“Whether you respect me individually during a conversation is sort of second to how you’re respecting women and other minorities as a whole, with the policies that you pass,” Virgin said. “Because regardless of our personal conversations, you’re still hurting women, you’re still hurting people of color. You’re still hurting the LGBTQ+ community, so it’s a constant struggle to be collegial and to just operate in that building, because it’s really heavy the things that we’re doing.”
The issue is magnified not only by being a woman, but by being a woman in the minority party, leaders said.
“When Democrats have a bill that comes forward, [Republicans] ask much harder questions,” Sen. Mary Boren, D-Norman, said. “ … So it doesn’t feel intellectually safe when you ask questions and there’s no reasonable answers given back. So then you feel like you’re in this world where reason and logic are not a priority, it’s just basically proximity to power.”
Boren pointed to the anti-abortion bills that were passed this session, while two of her bills — which would have provided financial help to school-aged woman who get pregnant and would have required health departments carry free contraceptives and menstrual hygeine products — didn’t make it through committee.
“There’s no political power that they can gain from protecting and accommodating pregnant women in college,” Boren said. “... There’s no political power that they get from making sure that women can get contraceptives at the state health department instead of Planned Parenthood, there’s no political power to gain from that. Their narrative is to exploit the vulnerability of pregnant women for political power.”
‘We obviously need you’
JoAnna Wall, a lecturer in the Women and Gender Studies Department at OU who teaches feminist law, said society is always talking about how it wants to see change, but criticizes people for doing the work for change.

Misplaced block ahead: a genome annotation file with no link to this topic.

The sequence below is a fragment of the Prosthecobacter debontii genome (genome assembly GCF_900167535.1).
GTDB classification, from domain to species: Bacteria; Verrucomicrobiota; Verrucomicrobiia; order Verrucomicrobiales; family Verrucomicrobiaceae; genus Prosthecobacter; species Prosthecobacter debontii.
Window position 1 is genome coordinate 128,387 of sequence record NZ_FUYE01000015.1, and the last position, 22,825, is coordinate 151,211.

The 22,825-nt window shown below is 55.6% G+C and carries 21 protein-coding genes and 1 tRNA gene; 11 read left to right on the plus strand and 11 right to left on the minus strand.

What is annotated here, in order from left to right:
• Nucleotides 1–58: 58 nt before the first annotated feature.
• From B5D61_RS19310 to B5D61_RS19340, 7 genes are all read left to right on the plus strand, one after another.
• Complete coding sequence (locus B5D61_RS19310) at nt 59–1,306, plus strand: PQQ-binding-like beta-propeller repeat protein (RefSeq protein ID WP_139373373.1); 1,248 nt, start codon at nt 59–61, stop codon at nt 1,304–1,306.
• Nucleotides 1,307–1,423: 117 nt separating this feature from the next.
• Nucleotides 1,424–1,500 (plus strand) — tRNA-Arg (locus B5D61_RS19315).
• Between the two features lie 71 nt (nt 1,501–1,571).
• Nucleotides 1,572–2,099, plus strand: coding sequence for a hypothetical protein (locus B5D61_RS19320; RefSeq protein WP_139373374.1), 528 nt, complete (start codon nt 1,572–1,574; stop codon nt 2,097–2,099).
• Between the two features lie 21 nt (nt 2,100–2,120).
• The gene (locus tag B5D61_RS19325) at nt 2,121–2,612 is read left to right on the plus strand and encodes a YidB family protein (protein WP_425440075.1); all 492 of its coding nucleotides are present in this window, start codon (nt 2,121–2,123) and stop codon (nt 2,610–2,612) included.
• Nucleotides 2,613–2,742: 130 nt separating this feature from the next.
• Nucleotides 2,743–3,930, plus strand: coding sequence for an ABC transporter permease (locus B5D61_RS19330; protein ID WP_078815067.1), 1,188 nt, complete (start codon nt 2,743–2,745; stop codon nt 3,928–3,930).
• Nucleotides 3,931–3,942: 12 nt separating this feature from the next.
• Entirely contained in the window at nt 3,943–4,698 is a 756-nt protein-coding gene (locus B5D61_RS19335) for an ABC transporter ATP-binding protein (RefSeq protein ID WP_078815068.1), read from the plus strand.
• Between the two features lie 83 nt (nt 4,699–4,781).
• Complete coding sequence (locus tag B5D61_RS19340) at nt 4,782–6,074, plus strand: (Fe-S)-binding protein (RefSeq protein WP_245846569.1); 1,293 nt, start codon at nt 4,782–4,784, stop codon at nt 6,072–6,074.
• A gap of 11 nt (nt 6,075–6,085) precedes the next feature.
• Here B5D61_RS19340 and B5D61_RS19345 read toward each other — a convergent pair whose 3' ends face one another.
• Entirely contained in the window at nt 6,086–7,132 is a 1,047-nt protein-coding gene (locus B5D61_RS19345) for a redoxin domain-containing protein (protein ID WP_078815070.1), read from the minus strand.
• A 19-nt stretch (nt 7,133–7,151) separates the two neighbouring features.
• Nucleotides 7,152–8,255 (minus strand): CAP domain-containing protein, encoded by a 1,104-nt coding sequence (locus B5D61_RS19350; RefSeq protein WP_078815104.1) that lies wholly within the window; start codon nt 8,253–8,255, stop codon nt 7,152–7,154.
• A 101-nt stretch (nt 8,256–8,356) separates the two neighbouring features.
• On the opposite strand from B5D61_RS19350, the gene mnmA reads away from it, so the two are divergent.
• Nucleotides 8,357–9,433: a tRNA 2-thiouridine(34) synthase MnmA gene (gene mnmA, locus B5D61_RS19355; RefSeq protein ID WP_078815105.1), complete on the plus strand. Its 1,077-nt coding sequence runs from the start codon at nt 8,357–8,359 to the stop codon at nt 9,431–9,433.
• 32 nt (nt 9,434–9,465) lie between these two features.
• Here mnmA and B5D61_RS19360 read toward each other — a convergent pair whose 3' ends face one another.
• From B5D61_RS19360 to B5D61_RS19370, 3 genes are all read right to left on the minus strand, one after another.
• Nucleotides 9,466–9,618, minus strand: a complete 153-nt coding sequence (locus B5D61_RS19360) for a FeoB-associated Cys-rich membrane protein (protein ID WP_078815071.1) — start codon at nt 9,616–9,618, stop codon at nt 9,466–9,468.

“We talk a lot about this as a society, that if we want to see change, then we have to put people in the position of change,” Wall said. “So, we have to put more women into politics, yet we also see what happens to them once they’re there, because you might be able to get more women into politics, but you can’t change the misogynistic and patriarchal feeling that’s already there. You can’t change who’s sitting there.”
Wall said this misogynistic and patriarchal mentality has always existed, resulting in men looking down on their female counterparts.
“Women are looked at as lovely and competent and should just be having children, and that’s still something that’s reinforced,” she said. “A lot of it’s reinforced through religion and personal beliefs and hopefully it will change, but it’s never going to change if we keep having all of our ministers or all of our priests continue to be men. If we won’t let women lead religion, how are they ever going to break free to do anything that’s prominent and important for all women?”
Even outside of politics, women aren’t given roles of leadership and are often passed up on positions for less qualified male colleagues, she said.
“I think it’s so hard in certain parts of the country like Oklahoma, but then even in parts of the country, where you think they’re more progressive, you still don’t see women in leadership roles,” Wall said. “I’m from Illinois, and Chicago has some of the biggest corporate entities there and very few are run by women.”
Despite the inequities and challenges they’ve faced along the way, Norman’s three female legislators agree that their work is worth it, and that women should not shy away from the challenge of pursuing leadership roles.
“I would say that the only way that we’re going to have more accountability, or we’re going to see fewer of those comments, is for more women to run for office,” Virgin said. “What I say to women all the time is that we obviously need you, we need those voices, we need people at the table where those decisions are being made ... you face hardships that other people wouldn’t face. But the only way that we combat that is by getting more women elected and by making the legislature look more like the population as a whole.”